Why do we have electronic car keys?
In the late 1980s and early 1990s car theft and joy riding across the globe was a huge problem. Cars only relied on mechanical security, usually a simple flat metal key. Any Tom, Dick or Harry with a large hammer or screwdriver could force the locks on your car, gain entry and drive away.
To combat this problem car manufactures added electronic security to the cars. They produced new keys to meet the new laws being rolled out by countries to tackle the huge amount of car theft going on. In Australia we started to see electronic security in cars around 1995. It became law for any passenger car built and sold after 2002 to have electronic security as well as physical security.
Types of Keys:
Modern car keys today come in many different shapes, styles and forms. However they can generally be broken up into three main categories:
- Transponder keys - These are a basic non remote key containing a passive computer chip inside the head of the key. These keys have a standard blade.
- Remote transponder keys - These are keys that have a passive computer chip inside the key as well as a remote powered by a small battery. The remote will control central locking as well as any alarms factory fitted to the car.
- Proximity keys - The newest style and have a passive chip inside the fob and a remote that is powered by a battery. The key blade is usually for emergency use only and is hidden inside the fob. These cars need to have the key within proximity to the cars ignition and will have a dummy ignition switch or a push button to start them.
Quick Tips to Keep Your Keys Safe:
There are a few simple rules to follow to keep your car secure and avoid costly unexpected expenses:
- Place keys in a common known place - Gone are the days of simple cheap keys. Modern car keys can cost anywhere from $110 into the thousands. Treat your keys like cash. Don’t leave them lying around or in a position where they are lost easily.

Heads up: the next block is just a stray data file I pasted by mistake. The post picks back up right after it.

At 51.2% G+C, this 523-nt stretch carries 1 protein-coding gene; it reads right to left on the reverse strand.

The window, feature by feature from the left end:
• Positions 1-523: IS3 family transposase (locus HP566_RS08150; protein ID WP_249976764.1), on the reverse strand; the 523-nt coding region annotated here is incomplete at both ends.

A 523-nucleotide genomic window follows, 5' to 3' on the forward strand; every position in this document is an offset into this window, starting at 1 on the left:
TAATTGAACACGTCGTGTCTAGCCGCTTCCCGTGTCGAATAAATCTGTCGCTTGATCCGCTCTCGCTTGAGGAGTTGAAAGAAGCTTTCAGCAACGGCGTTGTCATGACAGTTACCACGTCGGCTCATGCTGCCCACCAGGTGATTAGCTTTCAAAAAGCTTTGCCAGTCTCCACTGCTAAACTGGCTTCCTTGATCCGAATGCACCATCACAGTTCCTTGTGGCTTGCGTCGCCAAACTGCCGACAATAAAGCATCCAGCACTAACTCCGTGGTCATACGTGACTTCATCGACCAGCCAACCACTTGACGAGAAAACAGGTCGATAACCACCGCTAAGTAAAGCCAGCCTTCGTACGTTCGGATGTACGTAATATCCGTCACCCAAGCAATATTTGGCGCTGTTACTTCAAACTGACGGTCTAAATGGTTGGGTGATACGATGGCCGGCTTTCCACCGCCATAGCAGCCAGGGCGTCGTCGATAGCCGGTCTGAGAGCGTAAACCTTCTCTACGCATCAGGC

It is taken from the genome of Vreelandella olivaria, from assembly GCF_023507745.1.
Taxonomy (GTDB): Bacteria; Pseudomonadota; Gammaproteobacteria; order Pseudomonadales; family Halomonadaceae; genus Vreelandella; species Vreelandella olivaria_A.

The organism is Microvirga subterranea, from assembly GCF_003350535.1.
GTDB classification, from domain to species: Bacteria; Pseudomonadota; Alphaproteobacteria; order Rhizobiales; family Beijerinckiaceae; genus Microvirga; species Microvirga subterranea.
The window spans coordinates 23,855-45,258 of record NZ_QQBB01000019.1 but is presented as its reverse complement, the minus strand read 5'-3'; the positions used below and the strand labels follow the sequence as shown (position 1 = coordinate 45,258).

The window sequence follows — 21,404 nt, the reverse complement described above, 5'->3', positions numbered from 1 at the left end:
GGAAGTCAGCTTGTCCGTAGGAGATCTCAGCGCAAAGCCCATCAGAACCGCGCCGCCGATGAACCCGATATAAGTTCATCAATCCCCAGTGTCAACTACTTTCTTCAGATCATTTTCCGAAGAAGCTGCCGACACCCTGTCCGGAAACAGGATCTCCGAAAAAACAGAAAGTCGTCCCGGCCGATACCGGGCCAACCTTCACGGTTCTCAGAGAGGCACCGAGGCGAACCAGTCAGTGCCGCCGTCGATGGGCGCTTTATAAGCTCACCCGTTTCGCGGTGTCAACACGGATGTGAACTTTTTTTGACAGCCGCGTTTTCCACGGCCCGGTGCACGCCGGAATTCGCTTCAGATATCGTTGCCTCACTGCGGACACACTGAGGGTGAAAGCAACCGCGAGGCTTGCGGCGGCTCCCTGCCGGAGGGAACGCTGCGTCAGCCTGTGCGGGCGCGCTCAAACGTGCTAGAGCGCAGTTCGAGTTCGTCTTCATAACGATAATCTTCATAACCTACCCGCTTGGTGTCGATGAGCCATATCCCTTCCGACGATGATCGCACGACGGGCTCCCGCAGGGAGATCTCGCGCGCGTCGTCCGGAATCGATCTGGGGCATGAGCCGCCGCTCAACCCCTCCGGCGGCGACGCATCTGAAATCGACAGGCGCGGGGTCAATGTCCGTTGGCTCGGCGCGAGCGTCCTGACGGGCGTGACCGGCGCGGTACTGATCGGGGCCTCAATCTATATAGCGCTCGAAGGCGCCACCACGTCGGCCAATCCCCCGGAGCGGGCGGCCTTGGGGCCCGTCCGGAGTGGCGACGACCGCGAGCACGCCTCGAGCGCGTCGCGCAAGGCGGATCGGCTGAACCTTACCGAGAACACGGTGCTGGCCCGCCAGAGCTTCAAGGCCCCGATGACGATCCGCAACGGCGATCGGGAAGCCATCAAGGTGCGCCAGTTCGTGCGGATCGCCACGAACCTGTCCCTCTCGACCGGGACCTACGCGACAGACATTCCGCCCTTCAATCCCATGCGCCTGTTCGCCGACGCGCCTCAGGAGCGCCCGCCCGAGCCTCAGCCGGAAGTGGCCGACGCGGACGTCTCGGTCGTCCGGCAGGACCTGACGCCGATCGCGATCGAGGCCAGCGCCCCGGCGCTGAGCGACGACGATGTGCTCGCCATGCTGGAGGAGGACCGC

- Always have a spare key stored away - It is always cheaper to have a spare key made before you lose your last key. Also consider pricing your local automotive locksmith or mechanical repair shop against the dealership. Avoid pop up shoe repair stores in shopping centres as they are often run by less experienced key cutters not locksmiths. They can cause damage to the locking system on your car.
- Keep your keys dry - Like most electronic devices, car keys hate water. Don’t take electronic keys swimming or let them get wet. If they get damaged your car will not start and you will need new keys made. If you are the beach going type, consider having a metal door only or “surf key” made to your car. - A surf key is a special all metal key that is made to only operate the doors or boot of your car, it has no electronics. The owner of the car can then safely lock the electronic key to their pride and joy inside the car, taking the metal “door only” key with them in the water. On average surf keys cost between $15-$60.
- Key are not toys - Pets and children love to play and jump around. So whenever you’re around the car with pets or children, never let the keys leave your hands. We have seen too many car lockouts caused by pets and children locking themselves inside the car due to pressing buttons on the remote keys.
- Read the owners manual - When replacing batteries in remote keys always follow the manufactures instructions, as per your owner’s manual. Use high quality batteries; take care not to lose any parts from inside your car key while you have it apart. If unsure, ask your mechanic or automotive locksmith for assistance.
- We can always help you - If you do find yourself stuck by either losing your last key or locking your keys inside your car it’s not the end of the world. An automotive locksmith can help you and is just a phone call away.
I hope this article has been helpful and informative. If you have any questions regarding car keys please call Blake Cole at Mobilisation Locksmiths PTY LTD on 0428 827 908